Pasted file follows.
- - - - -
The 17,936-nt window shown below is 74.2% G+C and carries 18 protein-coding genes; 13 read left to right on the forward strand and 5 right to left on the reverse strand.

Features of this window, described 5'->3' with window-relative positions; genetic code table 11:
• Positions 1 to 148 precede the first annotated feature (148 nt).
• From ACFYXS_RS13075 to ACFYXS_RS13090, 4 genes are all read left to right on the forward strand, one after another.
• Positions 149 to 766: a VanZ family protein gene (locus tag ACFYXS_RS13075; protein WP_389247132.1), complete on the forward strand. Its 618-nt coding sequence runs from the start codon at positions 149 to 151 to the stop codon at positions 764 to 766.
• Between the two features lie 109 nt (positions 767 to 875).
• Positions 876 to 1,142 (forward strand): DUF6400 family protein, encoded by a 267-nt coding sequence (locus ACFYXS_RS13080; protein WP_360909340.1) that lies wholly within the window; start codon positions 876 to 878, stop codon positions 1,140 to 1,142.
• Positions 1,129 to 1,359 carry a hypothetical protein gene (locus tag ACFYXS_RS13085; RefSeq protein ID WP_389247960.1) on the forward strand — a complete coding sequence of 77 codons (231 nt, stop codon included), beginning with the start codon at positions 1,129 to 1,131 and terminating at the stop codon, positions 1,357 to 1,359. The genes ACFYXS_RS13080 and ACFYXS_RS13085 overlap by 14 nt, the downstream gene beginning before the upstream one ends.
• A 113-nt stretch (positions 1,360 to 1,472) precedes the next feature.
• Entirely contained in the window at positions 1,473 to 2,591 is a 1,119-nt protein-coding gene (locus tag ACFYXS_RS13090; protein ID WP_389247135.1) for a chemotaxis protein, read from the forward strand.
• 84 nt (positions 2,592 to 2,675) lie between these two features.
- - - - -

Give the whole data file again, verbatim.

The 17,936-nt window shown below is 74.2% G+C and carries 18 protein-coding genes; 13 read left to right on the forward strand and 5 right to left on the reverse strand.

Features of this window, described 5'->3' with window-relative positions; genetic code table 11:
• Positions 1 to 148 precede the first annotated feature (148 nt).
• From ACFYXS_RS13075 to ACFYXS_RS13090, 4 genes are all read left to right on the forward strand, one after another.
• Positions 149 to 766: a VanZ family protein gene (locus tag ACFYXS_RS13075; protein WP_389247132.1), complete on the forward strand. Its 618-nt coding sequence runs from the start codon at positions 149 to 151 to the stop codon at positions 764 to 766.
• Between the two features lie 109 nt (positions 767 to 875).
• Positions 876 to 1,142 (forward strand): DUF6400 family protein, encoded by a 267-nt coding sequence (locus ACFYXS_RS13080; protein WP_360909340.1) that lies wholly within the window; start codon positions 876 to 878, stop codon positions 1,140 to 1,142.
• Positions 1,129 to 1,359 carry a hypothetical protein gene (locus tag ACFYXS_RS13085; RefSeq protein ID WP_389247960.1) on the forward strand — a complete coding sequence of 77 codons (231 nt, stop codon included), beginning with the start codon at positions 1,129 to 1,131 and terminating at the stop codon, positions 1,357 to 1,359. The genes ACFYXS_RS13080 and ACFYXS_RS13085 overlap by 14 nt, the downstream gene beginning before the upstream one ends.
• A 113-nt stretch (positions 1,360 to 1,472) precedes the next feature.
• Entirely contained in the window at positions 1,473 to 2,591 is a 1,119-nt protein-coding gene (locus tag ACFYXS_RS13090; protein ID WP_389247135.1) for a chemotaxis protein, read from the forward strand.
• 84 nt (positions 2,592 to 2,675) lie between these two features.